Facebook will remove advertisements that are visually misleading, but not advertisements containing false statements

Facebook has announced that it will not remove political advertisements on the grounds that the ads contain false statements:

“we do not submit speech by politicians to our independent fact-checkers, and we generally allow it on the platform even when it would otherwise breach our normal content rules.”

However, Buzzfeed discovered that Facebook absolutely will remove political ads that are misleading to the eye, or violate other technical rules. For example, a pro-Trump advertisement was removed for profanity–it included a soundbite of Biden saying “son of a bitch.” Facebook also removed dozens of pro-Biden ads that featured non-interactive graphics resembling buttons like the advertisements seen above. And Facebook is likely to remove any advertisement that mentions the state of Washington:

Last year, the state of Washington sued Facebook and Google for allegedly violating its campaign finance laws by failing to maintain data on the purchasers of election ads and later adopted new laws on ad disclosures. In response, Facebook implemented a blanket ban on “ads that relate to Washington’s state or local elected officials, candidates, elections or ballot initiatives.”

Accordingly, pro-Warren ads were removed for mentioning Washington governor Jay Inslee.

You can see the banned advertisements uncovered by Buzzfeed here.

Forest Service, Pitkin County To Hire Enforcement Officers

A Colorado county has announced plans to collaborate with a federal forest agency to create and fill two wildlife enforcer positions. Aspen Daily News reports that Pitkin County commissioners agreed Tuesday to form a $100,000 contract with the U.S. Forest Service to create two full-time positions.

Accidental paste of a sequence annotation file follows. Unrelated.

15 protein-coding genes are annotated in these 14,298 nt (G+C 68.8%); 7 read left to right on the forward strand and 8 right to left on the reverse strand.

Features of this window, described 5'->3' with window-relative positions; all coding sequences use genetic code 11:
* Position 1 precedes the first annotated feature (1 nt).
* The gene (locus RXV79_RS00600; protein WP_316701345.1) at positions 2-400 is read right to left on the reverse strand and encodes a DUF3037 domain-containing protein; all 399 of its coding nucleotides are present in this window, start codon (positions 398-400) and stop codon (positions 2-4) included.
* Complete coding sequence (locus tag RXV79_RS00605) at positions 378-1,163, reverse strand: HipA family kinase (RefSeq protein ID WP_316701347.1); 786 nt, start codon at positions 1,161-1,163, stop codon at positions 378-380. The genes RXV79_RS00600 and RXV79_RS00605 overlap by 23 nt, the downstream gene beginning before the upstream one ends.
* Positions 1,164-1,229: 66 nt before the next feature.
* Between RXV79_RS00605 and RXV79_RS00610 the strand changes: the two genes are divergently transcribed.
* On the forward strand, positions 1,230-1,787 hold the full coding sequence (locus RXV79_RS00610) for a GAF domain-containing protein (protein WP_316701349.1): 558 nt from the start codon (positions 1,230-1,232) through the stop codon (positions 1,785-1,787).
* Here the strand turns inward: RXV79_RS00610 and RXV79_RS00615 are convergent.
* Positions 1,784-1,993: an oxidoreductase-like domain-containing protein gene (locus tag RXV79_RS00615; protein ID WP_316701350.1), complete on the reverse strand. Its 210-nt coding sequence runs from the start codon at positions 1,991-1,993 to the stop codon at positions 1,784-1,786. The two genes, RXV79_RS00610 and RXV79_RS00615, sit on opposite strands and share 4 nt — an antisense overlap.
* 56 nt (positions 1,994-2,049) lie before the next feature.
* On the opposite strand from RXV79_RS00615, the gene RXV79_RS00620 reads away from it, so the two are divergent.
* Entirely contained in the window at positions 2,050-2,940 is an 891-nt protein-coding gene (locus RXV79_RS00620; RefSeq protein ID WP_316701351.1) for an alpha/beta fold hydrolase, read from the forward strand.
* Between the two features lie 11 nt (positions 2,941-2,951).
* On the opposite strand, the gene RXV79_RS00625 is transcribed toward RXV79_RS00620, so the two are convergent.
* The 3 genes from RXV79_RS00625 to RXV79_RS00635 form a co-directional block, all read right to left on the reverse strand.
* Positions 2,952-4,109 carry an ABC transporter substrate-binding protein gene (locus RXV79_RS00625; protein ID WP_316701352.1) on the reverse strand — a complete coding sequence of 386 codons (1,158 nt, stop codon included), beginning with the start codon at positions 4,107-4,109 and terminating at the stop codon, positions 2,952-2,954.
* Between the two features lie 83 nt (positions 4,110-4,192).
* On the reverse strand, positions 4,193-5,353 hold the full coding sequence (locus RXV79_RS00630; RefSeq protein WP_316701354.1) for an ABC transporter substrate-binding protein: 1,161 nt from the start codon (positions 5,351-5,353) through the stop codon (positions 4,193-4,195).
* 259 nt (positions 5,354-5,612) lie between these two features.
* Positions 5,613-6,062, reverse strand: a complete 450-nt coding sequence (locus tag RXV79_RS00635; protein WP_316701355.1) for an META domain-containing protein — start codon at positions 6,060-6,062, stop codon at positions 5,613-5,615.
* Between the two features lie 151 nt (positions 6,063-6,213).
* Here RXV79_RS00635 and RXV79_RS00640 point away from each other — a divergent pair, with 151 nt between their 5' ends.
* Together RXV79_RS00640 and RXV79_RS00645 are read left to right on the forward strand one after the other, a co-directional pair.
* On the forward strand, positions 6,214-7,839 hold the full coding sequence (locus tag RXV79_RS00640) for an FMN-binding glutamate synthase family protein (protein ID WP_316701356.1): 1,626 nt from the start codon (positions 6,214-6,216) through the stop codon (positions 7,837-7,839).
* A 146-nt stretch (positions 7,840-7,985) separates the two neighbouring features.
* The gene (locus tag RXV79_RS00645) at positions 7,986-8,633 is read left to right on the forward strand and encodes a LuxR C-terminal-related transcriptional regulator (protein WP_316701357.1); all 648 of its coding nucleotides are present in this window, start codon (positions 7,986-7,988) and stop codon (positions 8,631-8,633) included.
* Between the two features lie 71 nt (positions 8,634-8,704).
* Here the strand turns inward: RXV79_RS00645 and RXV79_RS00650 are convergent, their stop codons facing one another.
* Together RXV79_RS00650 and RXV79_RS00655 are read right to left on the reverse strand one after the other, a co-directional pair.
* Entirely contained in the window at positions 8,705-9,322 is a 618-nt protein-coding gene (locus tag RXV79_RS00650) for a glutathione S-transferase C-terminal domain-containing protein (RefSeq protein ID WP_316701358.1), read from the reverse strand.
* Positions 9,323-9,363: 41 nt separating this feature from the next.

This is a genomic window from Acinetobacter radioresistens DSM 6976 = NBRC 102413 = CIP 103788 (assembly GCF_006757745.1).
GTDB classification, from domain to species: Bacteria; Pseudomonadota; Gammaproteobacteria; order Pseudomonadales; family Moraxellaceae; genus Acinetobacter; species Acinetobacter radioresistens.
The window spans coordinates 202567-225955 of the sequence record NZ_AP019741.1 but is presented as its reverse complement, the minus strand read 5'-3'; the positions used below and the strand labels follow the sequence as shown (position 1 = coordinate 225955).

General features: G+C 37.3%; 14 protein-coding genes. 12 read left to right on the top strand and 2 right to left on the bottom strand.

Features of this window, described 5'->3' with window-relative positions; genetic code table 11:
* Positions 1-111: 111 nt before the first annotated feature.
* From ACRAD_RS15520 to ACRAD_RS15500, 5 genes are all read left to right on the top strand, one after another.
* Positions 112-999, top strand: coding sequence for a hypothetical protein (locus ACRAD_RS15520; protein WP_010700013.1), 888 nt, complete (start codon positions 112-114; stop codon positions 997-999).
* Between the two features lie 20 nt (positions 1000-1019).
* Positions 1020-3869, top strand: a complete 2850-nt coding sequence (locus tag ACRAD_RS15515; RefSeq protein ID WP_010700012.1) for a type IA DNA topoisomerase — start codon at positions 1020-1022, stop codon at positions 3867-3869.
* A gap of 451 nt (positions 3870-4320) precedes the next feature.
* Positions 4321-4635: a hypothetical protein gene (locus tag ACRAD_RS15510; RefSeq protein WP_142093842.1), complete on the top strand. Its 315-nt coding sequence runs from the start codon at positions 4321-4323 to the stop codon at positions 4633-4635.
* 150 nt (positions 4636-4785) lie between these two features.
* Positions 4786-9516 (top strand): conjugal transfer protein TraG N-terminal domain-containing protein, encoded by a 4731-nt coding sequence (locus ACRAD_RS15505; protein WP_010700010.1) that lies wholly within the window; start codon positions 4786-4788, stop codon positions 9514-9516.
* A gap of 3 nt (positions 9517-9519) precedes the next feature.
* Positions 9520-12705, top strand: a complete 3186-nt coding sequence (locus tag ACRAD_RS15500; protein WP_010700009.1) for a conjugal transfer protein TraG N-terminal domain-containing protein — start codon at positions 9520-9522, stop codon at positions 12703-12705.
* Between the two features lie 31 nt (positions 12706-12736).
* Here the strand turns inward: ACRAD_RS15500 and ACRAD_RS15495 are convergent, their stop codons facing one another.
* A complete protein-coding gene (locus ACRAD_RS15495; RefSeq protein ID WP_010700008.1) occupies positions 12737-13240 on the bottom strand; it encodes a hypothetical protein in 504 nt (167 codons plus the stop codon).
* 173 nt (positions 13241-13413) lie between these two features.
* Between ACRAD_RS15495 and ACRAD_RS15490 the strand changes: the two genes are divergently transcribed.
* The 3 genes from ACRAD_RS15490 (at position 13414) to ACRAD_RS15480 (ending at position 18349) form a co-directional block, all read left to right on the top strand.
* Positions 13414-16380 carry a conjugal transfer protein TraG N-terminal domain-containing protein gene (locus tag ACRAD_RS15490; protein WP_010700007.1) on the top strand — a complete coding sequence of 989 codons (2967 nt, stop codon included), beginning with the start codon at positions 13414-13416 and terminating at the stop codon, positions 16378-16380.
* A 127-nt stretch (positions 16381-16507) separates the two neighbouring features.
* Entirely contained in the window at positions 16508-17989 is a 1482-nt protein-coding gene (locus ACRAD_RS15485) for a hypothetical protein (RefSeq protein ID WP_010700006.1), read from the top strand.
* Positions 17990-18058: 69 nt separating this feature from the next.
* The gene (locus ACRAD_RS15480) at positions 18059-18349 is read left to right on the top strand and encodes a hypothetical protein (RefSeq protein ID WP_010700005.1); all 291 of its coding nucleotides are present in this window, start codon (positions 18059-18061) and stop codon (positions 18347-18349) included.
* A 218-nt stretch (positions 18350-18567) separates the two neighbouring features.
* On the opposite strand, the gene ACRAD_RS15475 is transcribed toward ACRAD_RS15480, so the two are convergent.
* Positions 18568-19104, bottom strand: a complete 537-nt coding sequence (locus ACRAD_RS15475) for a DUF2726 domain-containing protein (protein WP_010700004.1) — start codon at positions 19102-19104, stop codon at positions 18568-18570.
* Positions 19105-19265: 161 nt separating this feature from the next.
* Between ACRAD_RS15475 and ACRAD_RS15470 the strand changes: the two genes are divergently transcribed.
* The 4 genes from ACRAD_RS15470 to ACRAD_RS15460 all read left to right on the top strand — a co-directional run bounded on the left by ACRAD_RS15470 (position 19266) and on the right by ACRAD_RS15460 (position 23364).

Weather Officials Confirm New Colorado High Temperature

Weather officials have verified a new high temperature for Colorado that surpasses the previous record by a single degree. KCNC-TV reports the Colorado Climate Center confirmed the Lamar area reached 115 degrees Fahrenheit July 20.

Not only is Google’s auto-delete good for privacy, it’s also good news for competition

Earlier this month, Google announced a new collection of auto-delete settings for your personal information that allows you balance some of the conveniences of data-collection (for example, remembering recent locations in Maps so that they can be intelligently autocompleted when you type on a tiny, crappy mobile device keyboard) with the risks of long-term retention, like a future revelation that you visited an HIV clinic, or a political meeting, or were present at the same time and place as someone the police have decided to investigate by means of a sweeping “reverse warrant.”

Writing in Fast Company, Jared Newman suggests that the new features are just window-dressing,, “practically worthless for privacy.” Newman’s argument is that after three months — the minimum duration for the self-deleting feature — “Google has already extracted nearly all the potential value from users’ data, and from an advertising standpoint, data becomes practically worthless when it’s more than a few months old.”